I’m trying to get back into the groove of writing up reviews, so here’s another book for you. This is the last one I finished called The Lock Artist by Steve Hamilton. I regularly peruse the Best Books of the Month on Amazon and this particular book was high on the list in January. I was already familiar with Hamilton’s McKnight series, which this is not a part of, so I checked out the official synopsis:
Marked by tragedy, traumatized at the age of eight, Michael, now eighteen, is no ordinary young man. Besides not uttering a single word in ten years, he discovers the one thing he can somehow do better than anyone else. Whether it’s a locked door without a key, a padlock with no combination, or even an 800-pound safe… he can open them all.
It’s an unforgivable talent. A talent that will make young Michael a hot commodity with the wrong people and, whether he likes it or not, push him ever closer to a life of crime. Until he finally sees his chance to escape, and with one desperate gamble risks everything to come back home to the only person he ever loved, and to unlock the secret that has kept him silent for so long.
Zzzzzzzz…. *snort* oh shit, sorry. I dozed off there for a bit. Yeah, a safe-cracking teenager on the road to redemption just ain’t my thing. So I passed on it and went with Harlan Coben’s Caught instead (my review). After I finished that, I went looking for something else to read, checking out the 2011 Edgar Allen Poe Award winners. Lo and behold, The Lock Artist won, beating out Tana French’s A Faithful Place (which I loved) and Corben’s Caught (which I loved even more). That’s when I finally decided to see how this book beat two of my favorite novels of the year. I am so glad I did.
As the synopsis states, Michael is a young safe-cracker hired for his almost supernatural ability to unlock the unlockable. What the synopsis doesn’t tell you is that Micheal cannot speak. Or rather, hasn’t spoken since he survived a traumatic event when he was 8-years-old that left him branded as “Miracle Boy.” The Lock Artist is Michael’s story as told by Micheal himself as he serves the final days of a nine year stint in prison, no worries on me spoiling that for you, as you learn that in the first two pages.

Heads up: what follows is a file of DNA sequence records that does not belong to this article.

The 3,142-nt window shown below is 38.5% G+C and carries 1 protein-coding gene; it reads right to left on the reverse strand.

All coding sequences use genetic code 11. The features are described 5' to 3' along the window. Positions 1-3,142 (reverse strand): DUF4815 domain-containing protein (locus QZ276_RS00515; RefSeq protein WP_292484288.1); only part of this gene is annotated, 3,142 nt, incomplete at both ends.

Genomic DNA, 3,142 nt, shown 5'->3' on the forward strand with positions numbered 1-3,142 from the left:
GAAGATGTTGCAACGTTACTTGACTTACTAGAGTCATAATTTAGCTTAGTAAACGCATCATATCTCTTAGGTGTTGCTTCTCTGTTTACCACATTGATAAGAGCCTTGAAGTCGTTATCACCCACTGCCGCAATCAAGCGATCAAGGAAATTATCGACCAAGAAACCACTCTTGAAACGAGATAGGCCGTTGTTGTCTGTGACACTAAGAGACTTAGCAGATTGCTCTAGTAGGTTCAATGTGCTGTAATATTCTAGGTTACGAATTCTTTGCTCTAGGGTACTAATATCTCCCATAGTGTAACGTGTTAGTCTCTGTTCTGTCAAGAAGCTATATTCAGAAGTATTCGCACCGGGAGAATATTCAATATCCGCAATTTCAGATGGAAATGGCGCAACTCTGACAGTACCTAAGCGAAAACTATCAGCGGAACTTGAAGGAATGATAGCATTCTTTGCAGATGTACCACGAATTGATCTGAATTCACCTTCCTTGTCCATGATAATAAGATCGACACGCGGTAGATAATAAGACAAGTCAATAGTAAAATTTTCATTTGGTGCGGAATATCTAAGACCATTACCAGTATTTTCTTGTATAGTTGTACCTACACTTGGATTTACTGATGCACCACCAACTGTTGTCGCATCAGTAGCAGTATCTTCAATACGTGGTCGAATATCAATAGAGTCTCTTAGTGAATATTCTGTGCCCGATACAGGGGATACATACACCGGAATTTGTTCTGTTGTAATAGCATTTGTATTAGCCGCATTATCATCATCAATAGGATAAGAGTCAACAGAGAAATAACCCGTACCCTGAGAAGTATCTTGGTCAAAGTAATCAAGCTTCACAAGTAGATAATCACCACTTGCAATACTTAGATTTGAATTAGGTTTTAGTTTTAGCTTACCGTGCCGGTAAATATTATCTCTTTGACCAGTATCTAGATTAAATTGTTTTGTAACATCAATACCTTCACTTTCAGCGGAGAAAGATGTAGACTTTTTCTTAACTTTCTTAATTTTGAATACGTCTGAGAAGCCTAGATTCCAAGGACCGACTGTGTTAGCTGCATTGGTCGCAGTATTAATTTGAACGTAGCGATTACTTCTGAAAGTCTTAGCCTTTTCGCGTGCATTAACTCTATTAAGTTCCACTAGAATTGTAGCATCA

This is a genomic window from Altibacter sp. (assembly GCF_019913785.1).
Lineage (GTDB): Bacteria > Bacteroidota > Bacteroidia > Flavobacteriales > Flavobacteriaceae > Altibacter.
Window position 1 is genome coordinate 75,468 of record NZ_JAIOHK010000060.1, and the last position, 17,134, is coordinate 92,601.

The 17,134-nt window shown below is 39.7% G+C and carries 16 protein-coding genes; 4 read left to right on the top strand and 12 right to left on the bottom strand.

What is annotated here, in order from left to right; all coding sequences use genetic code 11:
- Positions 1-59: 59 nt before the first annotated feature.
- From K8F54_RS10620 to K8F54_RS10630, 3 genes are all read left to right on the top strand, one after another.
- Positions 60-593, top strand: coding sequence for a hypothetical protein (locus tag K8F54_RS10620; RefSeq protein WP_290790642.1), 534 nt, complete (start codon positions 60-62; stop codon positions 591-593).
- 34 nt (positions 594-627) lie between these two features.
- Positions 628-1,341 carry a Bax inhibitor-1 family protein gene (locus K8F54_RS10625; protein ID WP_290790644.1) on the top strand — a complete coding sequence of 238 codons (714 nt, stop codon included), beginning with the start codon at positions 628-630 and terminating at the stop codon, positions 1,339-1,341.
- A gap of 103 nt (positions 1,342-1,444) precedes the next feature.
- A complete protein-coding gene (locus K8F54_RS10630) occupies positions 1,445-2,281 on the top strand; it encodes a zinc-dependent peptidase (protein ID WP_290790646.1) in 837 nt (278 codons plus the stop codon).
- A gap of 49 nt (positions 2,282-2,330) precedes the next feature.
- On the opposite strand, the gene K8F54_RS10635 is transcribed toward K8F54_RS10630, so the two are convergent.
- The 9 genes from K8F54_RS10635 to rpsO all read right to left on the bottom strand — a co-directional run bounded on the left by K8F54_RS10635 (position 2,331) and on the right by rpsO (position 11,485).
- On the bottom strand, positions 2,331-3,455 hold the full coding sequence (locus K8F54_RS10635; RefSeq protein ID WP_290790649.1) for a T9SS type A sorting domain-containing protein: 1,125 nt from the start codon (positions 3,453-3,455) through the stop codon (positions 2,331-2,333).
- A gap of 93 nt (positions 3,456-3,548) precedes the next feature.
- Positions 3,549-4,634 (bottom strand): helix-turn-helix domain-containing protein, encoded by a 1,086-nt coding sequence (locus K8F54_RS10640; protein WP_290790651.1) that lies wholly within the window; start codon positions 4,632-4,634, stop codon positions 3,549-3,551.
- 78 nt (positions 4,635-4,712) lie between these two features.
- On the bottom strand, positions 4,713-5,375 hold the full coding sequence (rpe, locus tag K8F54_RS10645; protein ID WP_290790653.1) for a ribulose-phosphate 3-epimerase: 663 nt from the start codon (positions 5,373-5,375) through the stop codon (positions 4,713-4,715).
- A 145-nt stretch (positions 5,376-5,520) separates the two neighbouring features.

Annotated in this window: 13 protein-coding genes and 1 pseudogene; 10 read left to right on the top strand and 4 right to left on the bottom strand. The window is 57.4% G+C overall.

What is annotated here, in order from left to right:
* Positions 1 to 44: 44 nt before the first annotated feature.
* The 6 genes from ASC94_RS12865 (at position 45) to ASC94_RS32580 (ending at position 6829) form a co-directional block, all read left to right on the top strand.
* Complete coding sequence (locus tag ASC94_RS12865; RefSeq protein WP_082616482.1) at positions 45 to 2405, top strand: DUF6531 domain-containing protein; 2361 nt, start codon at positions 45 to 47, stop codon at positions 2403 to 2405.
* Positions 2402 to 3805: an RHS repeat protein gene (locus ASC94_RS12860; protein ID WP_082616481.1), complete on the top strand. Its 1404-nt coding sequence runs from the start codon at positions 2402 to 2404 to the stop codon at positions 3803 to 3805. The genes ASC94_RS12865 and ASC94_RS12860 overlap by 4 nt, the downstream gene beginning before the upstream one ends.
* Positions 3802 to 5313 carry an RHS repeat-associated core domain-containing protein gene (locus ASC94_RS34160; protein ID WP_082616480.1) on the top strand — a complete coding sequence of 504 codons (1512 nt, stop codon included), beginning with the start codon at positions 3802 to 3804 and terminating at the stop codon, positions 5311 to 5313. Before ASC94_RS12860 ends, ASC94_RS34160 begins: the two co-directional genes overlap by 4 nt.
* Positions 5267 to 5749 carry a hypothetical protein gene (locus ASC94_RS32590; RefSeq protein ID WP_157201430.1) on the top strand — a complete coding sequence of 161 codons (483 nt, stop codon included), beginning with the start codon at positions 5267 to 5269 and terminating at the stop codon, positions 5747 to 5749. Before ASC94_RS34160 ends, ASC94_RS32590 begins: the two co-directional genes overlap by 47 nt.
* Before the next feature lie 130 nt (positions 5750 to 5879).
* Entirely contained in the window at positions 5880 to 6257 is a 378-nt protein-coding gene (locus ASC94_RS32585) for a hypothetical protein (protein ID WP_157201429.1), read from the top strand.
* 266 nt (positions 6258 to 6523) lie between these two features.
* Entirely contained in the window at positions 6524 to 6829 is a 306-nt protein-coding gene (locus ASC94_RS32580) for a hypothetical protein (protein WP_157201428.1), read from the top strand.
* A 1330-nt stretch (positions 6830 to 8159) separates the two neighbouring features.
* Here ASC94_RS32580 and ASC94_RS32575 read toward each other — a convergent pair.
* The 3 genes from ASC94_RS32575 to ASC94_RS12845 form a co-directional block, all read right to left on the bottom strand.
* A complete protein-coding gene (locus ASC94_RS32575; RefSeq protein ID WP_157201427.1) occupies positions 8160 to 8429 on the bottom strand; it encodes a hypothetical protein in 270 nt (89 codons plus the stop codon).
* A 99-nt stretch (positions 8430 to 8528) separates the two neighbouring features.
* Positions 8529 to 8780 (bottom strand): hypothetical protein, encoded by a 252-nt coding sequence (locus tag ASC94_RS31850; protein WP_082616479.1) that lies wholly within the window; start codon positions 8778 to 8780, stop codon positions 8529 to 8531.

Michael tells his story by jumping back and forth between two distinct periods in his life; the time after the traumatic event when he was 8 up until a teen in high school, and the time he spent as a 17-year-old safe-cracker that lead to him sitting behind bars for almost a decade. Sprinkled within these two timelines are hints at what happened to him as a child that left him unable to speak and with his uncanny ability with locks along with his unnatural desire to unlock them.
Don’t be like me and get hung up on the synopsis as this book has everything you are looking for in a thriller. An original, likable main character who I rooted for through the entire story, which I initially thought would be highly unlikely. There’s also a supporting cast of good and evil characters, both groups being equally memorable. Some of the books tense scenes can induce involuntary butthole clenching, especially during the heists, with just enough chunks of extreme violence to keep gorehounds like me happy. There’s even a love story intertwined throughout the events that I found myself vested in, hoping it worked in Mike’s favor.
Hamilton takes all of this and molds one hell of an enthralling story that I plowed through in a matter of days, concluding with one of those types of endings you wouldn’t change a bit, especially once all the missing pieces were finally in place. If I had to fault the book for anything, it would be some of the detailed lockpicking descriptions repeated later in the book almost made my eyes glaze over, but hell, I honestly think I may learned how to pick a lock.book, cracked spine, Crime, review, Steve Hamilton, The Lock Artist